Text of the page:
Compare the above with the CCD camera. One only has to find the image and obtain the desired focus on the computer monitor then settle down in a warm room. Wait until periods of good seeing -- then shoot. If one is experienced with the CCD system then ten or more images can be taken while the film camera method is still waiting for the shutter to close.

Of course, this is obviously not the whole story. The CCD camera is subject to electronic component noise, pixel defects, and other problems. Image processing programs can be used to take out noise or defects and enhance the images way beyond the dreams of the most planetary photographers. You still have the same telescope and seeing problems. Some of these problems can be taken care of with the proper techniques before and after the observing session begins, flat fields, etc., but that is a subject for a more technical discussion on CCD technology.

During the past three apparitions more and more observers are employing the CCD camera to record Mars. The result has been more usable and higher quality images of Mars being received by the ALPO Mars Section. Our experience indicates that it takes a considerable time to do all this, and sometimes even more than the other two methods discussed above. However, when one considers we can produce larger images in a shorter amount of time, and measurements can be done in the comfort of the laboratory instead of the observatory, is becomes obvious that CCD technology offers advantages over other methods discussed herein. Now, measuring the Planet Mars for science can be fun!.

References

Capen, C.F, and Capen, V.W., "Martian North Polar Cap, 1962 - 68," Icarus, 13, No. 1, July 1970, 100-108.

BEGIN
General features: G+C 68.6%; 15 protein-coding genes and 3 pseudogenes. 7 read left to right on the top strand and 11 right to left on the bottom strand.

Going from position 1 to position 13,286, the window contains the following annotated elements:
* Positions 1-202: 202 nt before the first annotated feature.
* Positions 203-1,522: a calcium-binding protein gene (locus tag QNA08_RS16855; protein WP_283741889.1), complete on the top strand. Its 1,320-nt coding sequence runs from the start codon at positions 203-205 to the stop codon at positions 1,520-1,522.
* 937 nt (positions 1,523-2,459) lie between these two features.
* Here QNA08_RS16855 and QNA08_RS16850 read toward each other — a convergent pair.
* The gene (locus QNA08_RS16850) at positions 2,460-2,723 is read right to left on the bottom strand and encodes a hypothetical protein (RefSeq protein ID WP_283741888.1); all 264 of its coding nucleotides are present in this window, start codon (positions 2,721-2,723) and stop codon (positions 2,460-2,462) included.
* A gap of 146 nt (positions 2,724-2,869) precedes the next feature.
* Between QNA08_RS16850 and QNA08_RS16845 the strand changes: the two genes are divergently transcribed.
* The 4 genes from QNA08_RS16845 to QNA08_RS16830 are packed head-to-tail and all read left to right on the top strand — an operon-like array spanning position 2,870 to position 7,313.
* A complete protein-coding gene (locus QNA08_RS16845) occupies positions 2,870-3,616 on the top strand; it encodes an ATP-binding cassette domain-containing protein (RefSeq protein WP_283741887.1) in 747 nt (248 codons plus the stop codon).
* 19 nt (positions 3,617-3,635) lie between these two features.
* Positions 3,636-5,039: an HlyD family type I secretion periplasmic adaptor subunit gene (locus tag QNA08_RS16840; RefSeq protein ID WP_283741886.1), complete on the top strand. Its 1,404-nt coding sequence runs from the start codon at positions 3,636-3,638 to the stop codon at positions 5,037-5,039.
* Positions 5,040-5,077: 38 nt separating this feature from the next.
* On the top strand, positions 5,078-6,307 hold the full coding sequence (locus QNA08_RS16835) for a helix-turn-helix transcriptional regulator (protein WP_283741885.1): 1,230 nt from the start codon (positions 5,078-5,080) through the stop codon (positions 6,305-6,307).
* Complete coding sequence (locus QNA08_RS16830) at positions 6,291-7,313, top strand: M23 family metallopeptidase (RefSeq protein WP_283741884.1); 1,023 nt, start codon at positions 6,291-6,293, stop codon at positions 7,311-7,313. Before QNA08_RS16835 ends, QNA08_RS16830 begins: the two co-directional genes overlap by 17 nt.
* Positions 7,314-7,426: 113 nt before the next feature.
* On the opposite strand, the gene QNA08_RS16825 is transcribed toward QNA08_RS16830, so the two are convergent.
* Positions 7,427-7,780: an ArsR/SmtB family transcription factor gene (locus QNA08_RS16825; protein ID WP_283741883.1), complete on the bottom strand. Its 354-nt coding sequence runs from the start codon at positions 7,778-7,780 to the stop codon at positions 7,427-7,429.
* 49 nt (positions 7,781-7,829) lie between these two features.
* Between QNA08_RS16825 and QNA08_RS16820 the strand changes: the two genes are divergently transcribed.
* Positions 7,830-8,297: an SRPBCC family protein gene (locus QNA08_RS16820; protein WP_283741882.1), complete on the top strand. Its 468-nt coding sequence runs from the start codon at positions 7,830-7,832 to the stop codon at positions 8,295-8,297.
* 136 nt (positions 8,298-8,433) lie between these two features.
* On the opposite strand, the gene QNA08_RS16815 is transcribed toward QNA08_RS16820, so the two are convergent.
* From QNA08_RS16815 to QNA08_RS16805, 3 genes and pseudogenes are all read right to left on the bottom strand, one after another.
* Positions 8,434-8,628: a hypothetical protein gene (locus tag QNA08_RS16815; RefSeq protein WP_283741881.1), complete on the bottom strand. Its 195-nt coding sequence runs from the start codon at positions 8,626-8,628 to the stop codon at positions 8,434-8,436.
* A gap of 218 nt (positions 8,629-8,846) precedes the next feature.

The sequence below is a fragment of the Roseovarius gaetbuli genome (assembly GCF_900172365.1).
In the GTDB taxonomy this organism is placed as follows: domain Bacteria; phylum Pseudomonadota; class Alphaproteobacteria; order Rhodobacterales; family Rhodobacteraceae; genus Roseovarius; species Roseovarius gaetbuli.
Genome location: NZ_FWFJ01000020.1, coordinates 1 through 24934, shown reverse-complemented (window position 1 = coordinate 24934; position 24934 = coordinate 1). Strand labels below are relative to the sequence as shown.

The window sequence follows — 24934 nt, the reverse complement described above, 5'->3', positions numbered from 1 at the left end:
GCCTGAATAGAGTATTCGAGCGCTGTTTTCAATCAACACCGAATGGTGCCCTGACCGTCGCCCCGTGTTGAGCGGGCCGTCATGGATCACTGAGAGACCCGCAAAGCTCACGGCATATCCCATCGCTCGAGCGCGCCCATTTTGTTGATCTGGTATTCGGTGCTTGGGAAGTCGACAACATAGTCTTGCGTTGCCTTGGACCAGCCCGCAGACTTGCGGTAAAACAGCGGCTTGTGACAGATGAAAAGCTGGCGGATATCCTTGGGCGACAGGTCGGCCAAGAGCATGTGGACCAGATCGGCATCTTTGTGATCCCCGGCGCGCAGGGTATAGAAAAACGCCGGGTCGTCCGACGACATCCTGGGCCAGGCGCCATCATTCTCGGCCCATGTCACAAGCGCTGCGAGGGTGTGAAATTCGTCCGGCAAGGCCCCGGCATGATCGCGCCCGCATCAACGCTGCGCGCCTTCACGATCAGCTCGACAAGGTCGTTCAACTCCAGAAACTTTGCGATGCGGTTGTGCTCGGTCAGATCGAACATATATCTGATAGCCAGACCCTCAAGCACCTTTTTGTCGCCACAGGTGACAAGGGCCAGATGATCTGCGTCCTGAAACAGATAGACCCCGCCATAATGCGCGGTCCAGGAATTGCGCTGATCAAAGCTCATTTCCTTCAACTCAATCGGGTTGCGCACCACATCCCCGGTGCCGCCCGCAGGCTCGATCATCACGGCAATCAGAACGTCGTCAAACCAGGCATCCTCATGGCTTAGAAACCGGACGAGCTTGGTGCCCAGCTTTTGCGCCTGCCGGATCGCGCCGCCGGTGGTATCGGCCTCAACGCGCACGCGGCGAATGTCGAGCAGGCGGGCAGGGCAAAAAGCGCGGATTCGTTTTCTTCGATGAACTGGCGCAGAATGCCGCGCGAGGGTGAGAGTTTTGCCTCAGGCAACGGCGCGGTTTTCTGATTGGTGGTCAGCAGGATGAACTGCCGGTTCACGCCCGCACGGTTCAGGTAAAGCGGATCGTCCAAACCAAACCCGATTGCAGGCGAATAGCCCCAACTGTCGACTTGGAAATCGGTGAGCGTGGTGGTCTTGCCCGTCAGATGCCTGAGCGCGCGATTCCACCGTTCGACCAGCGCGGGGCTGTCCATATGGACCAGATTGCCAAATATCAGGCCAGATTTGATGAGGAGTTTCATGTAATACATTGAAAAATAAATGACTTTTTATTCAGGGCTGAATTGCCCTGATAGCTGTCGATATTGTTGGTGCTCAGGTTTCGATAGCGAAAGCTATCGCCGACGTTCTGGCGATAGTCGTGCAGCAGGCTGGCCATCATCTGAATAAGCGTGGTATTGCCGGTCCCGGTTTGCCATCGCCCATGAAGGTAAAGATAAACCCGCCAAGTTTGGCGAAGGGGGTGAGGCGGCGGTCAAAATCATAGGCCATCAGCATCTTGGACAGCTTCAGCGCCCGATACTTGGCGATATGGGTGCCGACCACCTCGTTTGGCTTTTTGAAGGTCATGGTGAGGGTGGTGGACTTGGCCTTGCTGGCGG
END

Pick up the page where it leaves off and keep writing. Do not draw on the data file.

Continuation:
Beish, J.D., D.C. Parker, and C.F. Capen, "Calculating Martian Polar Cap Latitudes," J.A.L.P.O., Vol. 31, No. 7-8, April 1986.

Dobbins, T. A., D.C. Parker, and C.F. Capen, Introduction to Observing and Photographing the Solar System, Willmann-Bell, 1988, 145 - 147.

Beish, J.D., "Systematic Errors in Polar Cap Measurements," The Martian Chronicle, May 1994.

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Jim Bell will continue to maintain the email distribution list as well as the various Cornell and JPL Marswatch-related WWW archives. If you are receiving duplicate copies of the International MarsWatch Electronic Newsletter, or you want your name added to or removed from the distribution list, please send him an email at jimbo@marswatch.tn.cornell.edu.

Jim Bell
Cornell University
Department of Astronomy
Center for Radiophysics and Space Research
424 Space Sciences Building
Ithaca, NY 14853-6801
Phone: 607-255-5911; fax: 607-255-9002
Email: jimbo@marswatch.tn.cornell.edu
WWW: http://marswatch.tn.cornell.edu